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To me the phrase prohibited l’chatchila seems a bit confusing. Can someone explain what this means in plain and simple english?

(context: someone says "action X is prohibited l’chatchila")

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Related: meta.judaism.stackexchange.com/a/702 –  msh210 Feb 20 '12 at 6:15
    
Hacham Yishak writes that Bediavad=Shaat Hadahak. –  Hacham Gabriel May 23 '13 at 22:31
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"L'chatchila" means "from the outset", meaning that before one did action 'x' the halacha was that it was forbidden. However, if one was not familiar with that halacha and did action 'x' without knowing that there was a problem, then "b'di'eved" ("after the fact") the halacha might be different, meaning the consequences of what was done would change.

In practice this means that if one goes to their LOR and says "I did this, now what?", the Rabbi might say: "L'chatchila that was forbidden, but b'di'eved, since you didn't know, its not as big of a problem (or whatever the halacha b'di'eved is)".

For actual halachic examples this website gives one:

L'chatchila — a priori. Refers to the ideal halachic condition. L'chatchila we don't prepare pareve food in a meat pot if we intend to eat the food with milk.

B'dieved — a posteriori. Refers to an acceptable halachic position but one that is short of ideal. B'dieved pareve food that was prepared in a meat pot that was mixed with dairy may be eaten.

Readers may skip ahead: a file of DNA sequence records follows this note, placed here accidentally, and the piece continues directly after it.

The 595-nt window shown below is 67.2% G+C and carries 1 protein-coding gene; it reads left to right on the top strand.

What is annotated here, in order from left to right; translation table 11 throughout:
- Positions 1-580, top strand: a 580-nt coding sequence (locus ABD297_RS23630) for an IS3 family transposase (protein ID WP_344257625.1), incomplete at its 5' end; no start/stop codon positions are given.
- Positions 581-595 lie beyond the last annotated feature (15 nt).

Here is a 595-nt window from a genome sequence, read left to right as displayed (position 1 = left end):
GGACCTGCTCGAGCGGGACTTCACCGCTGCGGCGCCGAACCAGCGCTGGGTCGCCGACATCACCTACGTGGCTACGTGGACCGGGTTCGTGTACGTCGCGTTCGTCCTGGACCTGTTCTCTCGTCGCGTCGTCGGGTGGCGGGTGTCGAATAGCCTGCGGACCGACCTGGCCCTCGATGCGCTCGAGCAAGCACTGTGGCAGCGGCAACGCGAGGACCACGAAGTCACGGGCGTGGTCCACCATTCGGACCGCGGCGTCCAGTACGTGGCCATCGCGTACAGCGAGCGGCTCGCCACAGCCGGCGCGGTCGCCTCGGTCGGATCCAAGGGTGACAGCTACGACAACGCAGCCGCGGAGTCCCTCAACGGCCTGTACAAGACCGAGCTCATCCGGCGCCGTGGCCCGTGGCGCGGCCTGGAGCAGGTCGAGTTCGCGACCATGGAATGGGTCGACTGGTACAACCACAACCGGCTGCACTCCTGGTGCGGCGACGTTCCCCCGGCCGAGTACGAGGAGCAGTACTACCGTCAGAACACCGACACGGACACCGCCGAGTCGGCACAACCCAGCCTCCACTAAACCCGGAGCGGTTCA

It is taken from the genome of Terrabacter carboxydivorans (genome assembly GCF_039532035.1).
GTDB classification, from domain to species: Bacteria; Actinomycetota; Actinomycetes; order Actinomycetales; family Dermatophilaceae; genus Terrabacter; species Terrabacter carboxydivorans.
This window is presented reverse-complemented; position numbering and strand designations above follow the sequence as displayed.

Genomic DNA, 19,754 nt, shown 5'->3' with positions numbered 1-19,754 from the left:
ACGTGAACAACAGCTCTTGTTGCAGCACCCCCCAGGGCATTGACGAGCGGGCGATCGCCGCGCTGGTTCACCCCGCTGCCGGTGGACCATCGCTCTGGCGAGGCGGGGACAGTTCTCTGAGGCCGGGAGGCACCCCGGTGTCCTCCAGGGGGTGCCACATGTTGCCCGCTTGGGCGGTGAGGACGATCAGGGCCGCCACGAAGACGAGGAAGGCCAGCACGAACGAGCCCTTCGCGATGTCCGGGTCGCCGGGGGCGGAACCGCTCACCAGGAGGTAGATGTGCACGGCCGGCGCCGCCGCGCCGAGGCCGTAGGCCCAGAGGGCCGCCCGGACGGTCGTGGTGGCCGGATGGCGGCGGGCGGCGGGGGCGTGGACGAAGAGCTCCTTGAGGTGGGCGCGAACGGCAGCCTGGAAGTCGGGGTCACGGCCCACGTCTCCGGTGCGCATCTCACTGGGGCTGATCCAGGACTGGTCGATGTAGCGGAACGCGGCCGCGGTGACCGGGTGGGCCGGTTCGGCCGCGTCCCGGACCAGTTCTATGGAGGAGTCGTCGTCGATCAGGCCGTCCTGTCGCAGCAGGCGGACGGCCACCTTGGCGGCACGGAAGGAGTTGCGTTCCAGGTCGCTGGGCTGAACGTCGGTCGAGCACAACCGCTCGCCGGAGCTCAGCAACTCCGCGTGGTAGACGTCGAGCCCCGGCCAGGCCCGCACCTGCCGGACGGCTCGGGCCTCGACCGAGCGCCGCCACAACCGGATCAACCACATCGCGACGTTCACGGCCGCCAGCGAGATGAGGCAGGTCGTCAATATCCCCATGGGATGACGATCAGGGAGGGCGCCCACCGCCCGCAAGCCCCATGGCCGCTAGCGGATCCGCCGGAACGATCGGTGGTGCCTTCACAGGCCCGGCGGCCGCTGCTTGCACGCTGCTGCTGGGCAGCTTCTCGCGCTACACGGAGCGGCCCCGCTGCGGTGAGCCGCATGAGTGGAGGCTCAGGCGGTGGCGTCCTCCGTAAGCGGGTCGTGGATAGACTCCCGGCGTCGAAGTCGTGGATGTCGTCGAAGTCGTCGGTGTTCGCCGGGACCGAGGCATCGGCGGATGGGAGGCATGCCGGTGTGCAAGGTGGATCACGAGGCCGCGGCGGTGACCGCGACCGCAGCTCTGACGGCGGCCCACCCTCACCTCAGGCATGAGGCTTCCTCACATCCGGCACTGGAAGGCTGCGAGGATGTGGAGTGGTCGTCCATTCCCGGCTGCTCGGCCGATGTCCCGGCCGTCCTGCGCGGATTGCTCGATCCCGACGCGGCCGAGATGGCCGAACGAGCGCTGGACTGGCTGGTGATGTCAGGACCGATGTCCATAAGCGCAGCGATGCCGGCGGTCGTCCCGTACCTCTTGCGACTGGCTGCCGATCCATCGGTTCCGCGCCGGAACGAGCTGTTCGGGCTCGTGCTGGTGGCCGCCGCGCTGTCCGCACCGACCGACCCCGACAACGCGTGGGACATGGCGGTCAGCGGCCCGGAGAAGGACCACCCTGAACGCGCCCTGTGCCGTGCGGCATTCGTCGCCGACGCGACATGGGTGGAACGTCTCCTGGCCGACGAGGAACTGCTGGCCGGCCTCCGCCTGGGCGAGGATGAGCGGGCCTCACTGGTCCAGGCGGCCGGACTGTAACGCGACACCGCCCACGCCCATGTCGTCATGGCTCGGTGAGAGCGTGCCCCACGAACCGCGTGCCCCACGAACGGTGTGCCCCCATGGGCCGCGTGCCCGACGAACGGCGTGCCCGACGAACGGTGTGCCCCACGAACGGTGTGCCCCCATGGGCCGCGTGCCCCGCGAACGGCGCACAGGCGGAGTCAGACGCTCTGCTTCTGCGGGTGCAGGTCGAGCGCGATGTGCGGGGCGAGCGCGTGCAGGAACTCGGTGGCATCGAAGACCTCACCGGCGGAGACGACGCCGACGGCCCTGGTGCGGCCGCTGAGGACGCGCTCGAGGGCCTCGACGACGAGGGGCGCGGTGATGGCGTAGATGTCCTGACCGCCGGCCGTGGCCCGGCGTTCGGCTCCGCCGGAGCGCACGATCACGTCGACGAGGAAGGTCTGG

For actual questions of practical halacha always CYLOR.

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L'chat'chila means, as HodofHod pointd out, "from the start". That is, when you're examining the permissibility of the action before doing it, you should consider it prohibited.

Now, as far as fulfilling a requirement by doing an action goes, we (very often) say that what is okay not l'chat'chila is also okay in a situation of difficulty, where one cannot easily fulfill the "l'chat'chila" method. For example, if it's required to stand while fulfilling some mitzva (command), but, after the fact (i.e., not l'chat'chila), one's considered to have fulfilled it even if he did so sitting, then we'd usually say that someone can, from the outset, sit while performing this act if standing would be difficult. Exactly what qualifies as "difficult" should be asked of a competent, orthodox rabbi.

So likely someone who says "prohibited l'chat'chila" is transferring that extra connotation from the realm of actively fulfilling commands to the realm of prohibitions, and means "prohibited except in a situation of difficulty" (where, again, "difficulty" would need to be assessed by a rabbi). But it'd be best to confirm that meaning with whoever is using the phrase.

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I think if the question asks for "plain and simple English" then you also have to explain "d'chak." :) –  JXG Sep 25 '11 at 6:53
    
@JXG, good point. Thanks. –  msh210 Sep 25 '11 at 15:27
    
@msh210 while everything allowed bshaas hadchak is allowed bdieved, not every bdieved is allowed bshaas hadchak (like bittul bshishim) –  Shmuel Brin Sep 25 '11 at 16:35
    
@tom, even dairy into pareve? Or is that a special exception because of en m'vat'lin isur l'chat'chila? But fine: I'll switch "in general" to "very often". –  msh210 Sep 25 '11 at 16:38
    
@ShmuelBrin - Can you provide a source for that? –  Adam Mosheh Apr 26 '12 at 18:51
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